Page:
It seems that the argument for Bathsheba being complicit in sin with David rather than a victim of his sin against her comes down to one phrase. In 2 Samuel 11:4, we are told of Bathsheba that “she came to him.” This must indicate consent.
There is a major problem with that argument. The problem is that we know from general common sense that it doesn’t work and that legally it would not stand up in court either. In effect, it is the equivalent of suggesting that a woman was “asking for it”. You know the kind of thing.
“She shouldn’t have been in that place at that time.”
“Did you see what she was wearing?”
“She let him buy her a drink”
“She had gone on a date with him”
“She went back to his place for coffee.”
Now in each of those cases, you may or may not conclude that the person has acted wisely. However, at no point do their actions imply consent at no point do their actions justify or excuse the rapist’s attack. At no point are they “asking for it.”
We should be very wary of reading motive into actions. Back in the 1980s you would hear stories of taxi drivers taking IRA bombers to their destination. Did that make them wilfully complicit? What if a gun was being pointed at their head? Or to return to the terrible subject of sexual violence, over the past few years we’ve read horrendous cases of grooming and trafficking including the horrendous child exploitation cases in places like Rochdale and Telford. In each and every one of those cases, you will be able to find and isolate an occasion where the victim went to their attacker. They got in the car, they went to the house, they went to the bedroom. However, in each case, the evidence shows that this was not an indication of consent, victims had been groomed, manipulated, bullied, drugged, threatened, coerced.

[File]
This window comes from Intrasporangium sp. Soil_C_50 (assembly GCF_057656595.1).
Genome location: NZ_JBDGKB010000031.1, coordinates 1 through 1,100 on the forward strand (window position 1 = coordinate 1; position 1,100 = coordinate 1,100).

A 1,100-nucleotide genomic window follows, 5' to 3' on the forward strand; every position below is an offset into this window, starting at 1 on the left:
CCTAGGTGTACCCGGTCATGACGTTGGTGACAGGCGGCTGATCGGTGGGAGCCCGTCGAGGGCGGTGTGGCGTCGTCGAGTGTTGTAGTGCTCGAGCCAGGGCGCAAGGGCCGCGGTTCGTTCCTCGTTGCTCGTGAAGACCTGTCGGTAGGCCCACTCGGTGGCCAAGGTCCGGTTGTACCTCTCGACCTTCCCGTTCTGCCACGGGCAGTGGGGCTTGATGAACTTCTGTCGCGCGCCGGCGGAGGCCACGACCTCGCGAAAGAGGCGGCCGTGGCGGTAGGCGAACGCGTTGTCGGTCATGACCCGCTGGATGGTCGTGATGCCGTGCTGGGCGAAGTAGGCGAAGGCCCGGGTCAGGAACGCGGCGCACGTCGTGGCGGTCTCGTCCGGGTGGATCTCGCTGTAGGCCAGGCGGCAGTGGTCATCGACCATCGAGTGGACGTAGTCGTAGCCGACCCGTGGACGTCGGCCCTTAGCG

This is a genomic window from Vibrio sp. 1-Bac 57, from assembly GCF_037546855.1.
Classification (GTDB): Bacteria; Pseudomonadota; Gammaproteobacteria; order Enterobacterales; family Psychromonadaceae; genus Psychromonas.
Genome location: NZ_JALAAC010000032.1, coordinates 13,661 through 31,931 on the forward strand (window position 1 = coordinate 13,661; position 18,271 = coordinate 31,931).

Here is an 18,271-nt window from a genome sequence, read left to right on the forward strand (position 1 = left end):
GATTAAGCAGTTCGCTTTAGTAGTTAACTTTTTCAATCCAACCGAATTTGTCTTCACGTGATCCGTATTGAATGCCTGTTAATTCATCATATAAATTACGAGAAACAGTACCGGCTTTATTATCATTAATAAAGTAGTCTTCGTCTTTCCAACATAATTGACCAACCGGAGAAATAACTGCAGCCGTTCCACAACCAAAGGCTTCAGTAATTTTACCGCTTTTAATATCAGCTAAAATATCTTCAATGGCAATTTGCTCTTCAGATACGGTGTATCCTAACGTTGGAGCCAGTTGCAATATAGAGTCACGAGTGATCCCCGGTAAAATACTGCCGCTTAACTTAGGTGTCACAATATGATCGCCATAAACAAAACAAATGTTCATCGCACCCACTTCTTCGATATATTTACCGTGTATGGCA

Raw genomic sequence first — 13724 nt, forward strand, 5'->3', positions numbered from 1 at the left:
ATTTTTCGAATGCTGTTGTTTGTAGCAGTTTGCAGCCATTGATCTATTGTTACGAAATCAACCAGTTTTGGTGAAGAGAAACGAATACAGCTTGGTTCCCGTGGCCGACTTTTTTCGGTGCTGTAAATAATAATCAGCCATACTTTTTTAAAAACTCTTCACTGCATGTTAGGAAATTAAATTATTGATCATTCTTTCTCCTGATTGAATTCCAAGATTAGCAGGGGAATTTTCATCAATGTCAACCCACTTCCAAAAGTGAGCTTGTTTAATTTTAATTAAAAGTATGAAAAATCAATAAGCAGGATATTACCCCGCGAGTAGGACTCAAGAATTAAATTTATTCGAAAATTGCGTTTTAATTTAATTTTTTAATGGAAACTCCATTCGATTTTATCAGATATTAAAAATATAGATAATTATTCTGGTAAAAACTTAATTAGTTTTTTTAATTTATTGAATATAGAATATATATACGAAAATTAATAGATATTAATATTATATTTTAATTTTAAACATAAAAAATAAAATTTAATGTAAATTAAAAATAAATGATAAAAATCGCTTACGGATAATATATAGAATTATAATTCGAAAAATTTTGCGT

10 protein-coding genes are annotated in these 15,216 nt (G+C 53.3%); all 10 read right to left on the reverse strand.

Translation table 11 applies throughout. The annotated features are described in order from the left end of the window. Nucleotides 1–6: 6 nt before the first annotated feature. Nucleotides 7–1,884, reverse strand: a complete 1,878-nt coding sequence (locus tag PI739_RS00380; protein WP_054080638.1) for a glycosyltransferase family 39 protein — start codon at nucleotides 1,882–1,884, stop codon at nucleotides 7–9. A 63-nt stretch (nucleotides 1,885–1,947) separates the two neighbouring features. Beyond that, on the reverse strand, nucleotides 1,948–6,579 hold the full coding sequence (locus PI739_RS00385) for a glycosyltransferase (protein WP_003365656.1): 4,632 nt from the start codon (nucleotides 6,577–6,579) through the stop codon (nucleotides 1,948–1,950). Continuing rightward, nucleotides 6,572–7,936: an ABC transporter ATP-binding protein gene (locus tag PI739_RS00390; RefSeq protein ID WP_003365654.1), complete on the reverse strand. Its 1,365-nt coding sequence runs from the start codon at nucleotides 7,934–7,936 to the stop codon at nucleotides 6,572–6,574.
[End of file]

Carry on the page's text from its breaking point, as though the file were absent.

Incidentally, one person on twitter attempted to distinguish coercion from rape.
Which given that the word “coercion” means
the practice of persuading someone to do something by using force or threats.”
And rape is about forcing someone to engage in sexual intercourse against their will where force can include psychological as well as physical pressure, is clearly linguistically, legally and morally incorrect.
So, just to read the line “she came to him” on its own doesn’t give us permission to read consent into Bathsheba’s actions. However, we have a little bit more to go on. The words “she came to him” occur at the end of a string of statements.
- David sent messengers
- He took her
- And she came to him.
The focus is very clearly on what David does and there is then a final response from her in a situation where one may legitimately ask “what other options did she have?”
To take that one line describing her action in response to what he was doing to her out of context would not stand up legally and is poor exegesis.